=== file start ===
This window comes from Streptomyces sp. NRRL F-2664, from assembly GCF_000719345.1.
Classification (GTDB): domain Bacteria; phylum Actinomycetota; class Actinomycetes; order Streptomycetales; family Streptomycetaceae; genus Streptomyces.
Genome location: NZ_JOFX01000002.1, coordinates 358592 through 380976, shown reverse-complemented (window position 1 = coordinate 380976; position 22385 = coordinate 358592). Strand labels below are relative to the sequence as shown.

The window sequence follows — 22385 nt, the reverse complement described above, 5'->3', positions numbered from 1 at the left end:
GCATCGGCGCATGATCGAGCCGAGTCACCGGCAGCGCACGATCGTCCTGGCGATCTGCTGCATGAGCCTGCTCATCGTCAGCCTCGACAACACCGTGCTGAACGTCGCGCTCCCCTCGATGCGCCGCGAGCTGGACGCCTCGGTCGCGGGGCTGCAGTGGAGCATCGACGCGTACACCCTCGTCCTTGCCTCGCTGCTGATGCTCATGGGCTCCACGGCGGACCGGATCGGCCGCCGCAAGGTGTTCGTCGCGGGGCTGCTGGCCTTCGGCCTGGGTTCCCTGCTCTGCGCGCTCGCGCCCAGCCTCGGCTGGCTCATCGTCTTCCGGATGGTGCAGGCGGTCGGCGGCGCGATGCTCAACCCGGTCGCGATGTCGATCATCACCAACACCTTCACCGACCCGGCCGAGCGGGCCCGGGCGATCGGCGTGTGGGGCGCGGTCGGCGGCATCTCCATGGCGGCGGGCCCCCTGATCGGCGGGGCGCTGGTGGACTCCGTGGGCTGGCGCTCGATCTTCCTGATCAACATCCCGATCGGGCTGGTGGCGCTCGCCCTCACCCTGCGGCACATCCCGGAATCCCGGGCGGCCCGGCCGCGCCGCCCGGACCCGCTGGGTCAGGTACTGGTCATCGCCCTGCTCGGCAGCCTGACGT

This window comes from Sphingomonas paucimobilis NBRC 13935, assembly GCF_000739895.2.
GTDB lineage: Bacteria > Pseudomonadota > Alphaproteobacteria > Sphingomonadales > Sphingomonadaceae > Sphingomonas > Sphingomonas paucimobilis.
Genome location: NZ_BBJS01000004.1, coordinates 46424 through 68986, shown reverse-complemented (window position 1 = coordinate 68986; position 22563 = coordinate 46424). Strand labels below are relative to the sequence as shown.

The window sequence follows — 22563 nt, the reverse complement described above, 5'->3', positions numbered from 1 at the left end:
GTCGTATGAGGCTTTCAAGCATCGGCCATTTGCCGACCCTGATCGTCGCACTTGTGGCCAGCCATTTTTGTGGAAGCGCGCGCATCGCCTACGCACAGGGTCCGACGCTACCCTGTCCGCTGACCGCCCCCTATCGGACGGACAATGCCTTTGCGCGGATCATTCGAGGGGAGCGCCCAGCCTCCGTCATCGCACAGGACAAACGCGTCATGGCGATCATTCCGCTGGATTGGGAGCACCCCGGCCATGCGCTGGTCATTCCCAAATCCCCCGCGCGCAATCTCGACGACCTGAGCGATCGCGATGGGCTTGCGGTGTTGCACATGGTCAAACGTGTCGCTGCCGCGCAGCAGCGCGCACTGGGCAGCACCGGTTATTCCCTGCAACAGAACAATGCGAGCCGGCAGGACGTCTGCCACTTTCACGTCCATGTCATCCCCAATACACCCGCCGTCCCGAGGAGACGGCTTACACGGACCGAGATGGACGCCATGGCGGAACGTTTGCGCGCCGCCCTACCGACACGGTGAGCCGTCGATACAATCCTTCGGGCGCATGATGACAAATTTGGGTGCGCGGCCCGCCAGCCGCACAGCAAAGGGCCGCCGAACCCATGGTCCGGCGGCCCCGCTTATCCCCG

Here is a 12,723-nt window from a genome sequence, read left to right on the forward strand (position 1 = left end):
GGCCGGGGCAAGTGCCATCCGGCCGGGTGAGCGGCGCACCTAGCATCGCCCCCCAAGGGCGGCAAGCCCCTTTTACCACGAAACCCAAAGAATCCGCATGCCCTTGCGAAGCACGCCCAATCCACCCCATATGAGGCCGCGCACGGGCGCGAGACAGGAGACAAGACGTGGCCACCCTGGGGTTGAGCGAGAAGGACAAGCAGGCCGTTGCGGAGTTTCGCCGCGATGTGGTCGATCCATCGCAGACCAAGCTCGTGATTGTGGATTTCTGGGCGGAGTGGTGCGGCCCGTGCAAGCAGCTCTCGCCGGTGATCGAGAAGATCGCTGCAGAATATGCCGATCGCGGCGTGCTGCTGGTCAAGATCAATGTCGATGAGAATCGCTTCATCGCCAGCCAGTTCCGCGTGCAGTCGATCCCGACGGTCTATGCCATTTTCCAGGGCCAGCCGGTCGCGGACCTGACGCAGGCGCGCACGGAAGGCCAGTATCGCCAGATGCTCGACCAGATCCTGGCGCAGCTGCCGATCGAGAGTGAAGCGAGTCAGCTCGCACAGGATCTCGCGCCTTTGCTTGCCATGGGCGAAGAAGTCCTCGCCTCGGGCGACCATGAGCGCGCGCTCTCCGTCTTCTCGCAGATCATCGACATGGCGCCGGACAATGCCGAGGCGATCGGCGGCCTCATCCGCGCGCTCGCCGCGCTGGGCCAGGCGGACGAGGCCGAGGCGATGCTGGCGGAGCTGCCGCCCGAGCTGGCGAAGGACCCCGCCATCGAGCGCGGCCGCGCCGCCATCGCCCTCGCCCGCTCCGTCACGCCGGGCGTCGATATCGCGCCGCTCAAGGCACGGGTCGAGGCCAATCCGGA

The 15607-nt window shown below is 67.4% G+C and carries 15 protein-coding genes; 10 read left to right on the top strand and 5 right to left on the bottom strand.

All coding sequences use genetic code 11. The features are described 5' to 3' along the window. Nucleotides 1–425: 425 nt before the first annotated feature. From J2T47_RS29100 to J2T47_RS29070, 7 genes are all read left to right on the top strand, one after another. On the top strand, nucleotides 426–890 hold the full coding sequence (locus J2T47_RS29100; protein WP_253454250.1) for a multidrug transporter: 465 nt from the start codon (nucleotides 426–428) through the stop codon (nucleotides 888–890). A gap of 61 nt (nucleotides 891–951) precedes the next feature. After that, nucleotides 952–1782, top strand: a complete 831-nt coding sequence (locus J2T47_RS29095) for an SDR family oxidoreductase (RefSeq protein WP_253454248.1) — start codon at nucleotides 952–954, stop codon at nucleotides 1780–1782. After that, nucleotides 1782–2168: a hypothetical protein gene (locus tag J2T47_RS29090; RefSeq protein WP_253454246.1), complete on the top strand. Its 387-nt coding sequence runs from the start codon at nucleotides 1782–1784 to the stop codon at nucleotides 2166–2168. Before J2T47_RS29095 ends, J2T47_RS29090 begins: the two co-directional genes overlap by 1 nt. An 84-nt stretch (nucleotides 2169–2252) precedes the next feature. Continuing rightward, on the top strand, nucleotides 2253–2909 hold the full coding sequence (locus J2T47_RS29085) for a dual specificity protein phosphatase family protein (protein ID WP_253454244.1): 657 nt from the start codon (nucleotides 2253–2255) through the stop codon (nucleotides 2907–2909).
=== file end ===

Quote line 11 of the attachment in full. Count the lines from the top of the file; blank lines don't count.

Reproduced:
Here is a 12,723-nt window from a genome sequence, read left to right on the forward strand (position 1 = left end):